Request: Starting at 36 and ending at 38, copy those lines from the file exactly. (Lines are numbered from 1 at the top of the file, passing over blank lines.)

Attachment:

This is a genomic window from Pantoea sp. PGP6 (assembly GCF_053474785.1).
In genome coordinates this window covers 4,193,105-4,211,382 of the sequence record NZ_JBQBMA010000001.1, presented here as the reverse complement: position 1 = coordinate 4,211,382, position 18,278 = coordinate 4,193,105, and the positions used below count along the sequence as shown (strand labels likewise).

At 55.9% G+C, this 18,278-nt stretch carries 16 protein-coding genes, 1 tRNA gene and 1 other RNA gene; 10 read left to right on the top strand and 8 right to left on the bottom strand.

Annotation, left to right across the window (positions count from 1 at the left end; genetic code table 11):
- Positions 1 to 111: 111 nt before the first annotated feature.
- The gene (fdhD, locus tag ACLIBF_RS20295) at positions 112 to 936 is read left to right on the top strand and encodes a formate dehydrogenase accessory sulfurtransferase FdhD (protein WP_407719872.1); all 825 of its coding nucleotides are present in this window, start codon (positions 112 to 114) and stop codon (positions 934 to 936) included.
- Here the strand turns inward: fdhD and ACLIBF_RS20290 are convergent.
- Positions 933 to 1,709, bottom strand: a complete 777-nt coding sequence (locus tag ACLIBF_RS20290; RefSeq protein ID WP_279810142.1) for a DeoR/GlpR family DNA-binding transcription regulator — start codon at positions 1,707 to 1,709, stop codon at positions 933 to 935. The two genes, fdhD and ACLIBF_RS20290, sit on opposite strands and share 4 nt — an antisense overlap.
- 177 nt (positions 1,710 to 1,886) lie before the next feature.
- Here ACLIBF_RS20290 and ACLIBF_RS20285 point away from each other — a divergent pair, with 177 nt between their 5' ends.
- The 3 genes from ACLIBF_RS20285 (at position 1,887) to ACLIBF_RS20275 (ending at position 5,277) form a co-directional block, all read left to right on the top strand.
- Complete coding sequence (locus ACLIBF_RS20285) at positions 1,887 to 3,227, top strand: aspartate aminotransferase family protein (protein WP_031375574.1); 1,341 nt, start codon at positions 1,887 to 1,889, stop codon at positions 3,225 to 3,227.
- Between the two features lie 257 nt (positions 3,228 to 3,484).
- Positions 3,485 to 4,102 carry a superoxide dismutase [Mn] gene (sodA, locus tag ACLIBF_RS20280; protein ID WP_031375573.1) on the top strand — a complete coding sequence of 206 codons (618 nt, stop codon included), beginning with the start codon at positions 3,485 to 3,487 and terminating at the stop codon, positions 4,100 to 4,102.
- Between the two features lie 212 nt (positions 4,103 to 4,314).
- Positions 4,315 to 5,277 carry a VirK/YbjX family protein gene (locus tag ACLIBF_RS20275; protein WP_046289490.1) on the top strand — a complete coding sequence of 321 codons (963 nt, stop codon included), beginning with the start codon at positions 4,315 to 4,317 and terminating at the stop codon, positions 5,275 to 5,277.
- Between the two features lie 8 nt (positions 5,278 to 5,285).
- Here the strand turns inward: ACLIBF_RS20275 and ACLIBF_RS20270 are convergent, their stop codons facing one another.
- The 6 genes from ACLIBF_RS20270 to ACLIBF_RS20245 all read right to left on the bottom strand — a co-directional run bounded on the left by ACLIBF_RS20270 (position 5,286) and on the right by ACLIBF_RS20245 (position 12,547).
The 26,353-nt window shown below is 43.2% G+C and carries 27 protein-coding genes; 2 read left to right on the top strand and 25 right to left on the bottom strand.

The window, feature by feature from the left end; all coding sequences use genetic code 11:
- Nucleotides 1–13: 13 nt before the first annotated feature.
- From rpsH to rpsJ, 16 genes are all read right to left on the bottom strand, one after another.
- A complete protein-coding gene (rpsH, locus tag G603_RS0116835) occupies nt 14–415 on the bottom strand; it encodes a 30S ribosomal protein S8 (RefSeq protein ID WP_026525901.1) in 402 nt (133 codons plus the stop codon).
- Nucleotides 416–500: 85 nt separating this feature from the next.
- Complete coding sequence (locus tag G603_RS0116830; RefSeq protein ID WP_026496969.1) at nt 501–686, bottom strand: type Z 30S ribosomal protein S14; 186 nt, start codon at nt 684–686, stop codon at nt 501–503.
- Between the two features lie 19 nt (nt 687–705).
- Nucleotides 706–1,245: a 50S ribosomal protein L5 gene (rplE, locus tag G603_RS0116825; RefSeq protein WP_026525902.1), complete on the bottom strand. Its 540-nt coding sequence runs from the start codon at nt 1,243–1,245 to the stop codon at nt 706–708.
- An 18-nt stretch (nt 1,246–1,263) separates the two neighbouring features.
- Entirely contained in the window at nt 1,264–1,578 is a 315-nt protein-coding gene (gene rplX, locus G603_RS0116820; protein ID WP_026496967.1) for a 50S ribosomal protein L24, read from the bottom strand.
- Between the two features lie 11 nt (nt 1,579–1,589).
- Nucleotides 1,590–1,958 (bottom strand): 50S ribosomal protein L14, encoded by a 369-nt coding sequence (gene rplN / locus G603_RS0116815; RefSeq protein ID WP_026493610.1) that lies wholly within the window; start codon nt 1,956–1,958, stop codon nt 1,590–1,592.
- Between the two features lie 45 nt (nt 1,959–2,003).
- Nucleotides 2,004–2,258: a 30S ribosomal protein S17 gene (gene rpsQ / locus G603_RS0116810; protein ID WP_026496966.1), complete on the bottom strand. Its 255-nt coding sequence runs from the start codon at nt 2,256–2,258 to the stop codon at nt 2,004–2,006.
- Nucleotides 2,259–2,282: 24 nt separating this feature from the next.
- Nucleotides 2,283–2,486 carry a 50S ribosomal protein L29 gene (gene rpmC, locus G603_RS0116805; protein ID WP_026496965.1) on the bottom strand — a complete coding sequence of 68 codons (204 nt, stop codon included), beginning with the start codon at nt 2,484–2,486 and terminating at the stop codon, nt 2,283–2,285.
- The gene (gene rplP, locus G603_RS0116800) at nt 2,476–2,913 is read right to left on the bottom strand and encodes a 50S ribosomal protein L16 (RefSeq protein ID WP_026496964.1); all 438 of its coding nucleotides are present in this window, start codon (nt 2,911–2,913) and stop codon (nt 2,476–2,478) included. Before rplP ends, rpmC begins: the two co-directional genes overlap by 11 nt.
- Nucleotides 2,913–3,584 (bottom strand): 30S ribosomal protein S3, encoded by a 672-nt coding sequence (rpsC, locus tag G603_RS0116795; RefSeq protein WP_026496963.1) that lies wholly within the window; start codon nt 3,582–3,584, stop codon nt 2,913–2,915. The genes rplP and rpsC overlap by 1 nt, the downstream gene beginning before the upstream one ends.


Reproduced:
- Nucleotides 2,283–2,486 carry a 50S ribosomal protein L29 gene (gene rpmC, locus G603_RS0116805; protein ID WP_026496965.1) on the bottom strand — a complete coding sequence of 68 codons (204 nt, stop codon included), beginning with the start codon at nt 2,484–2,486 and terminating at the stop codon, nt 2,283–2,285.
- The gene (gene rplP, locus G603_RS0116800) at nt 2,476–2,913 is read right to left on the bottom strand and encodes a 50S ribosomal protein L16 (RefSeq protein ID WP_026496964.1); all 438 of its coding nucleotides are present in this window, start codon (nt 2,911–2,913) and stop codon (nt 2,476–2,478) included. Before rplP ends, rpmC begins: the two co-directional genes overlap by 11 nt.
- Nucleotides 2,913–3,584 (bottom strand): 30S ribosomal protein S3, encoded by a 672-nt coding sequence (rpsC, locus tag G603_RS0116795; RefSeq protein WP_026496963.1) that lies wholly within the window; start codon nt 3,582–3,584, stop codon nt 2,913–2,915. The genes rplP and rpsC overlap by 1 nt, the downstream gene beginning before the upstream one ends.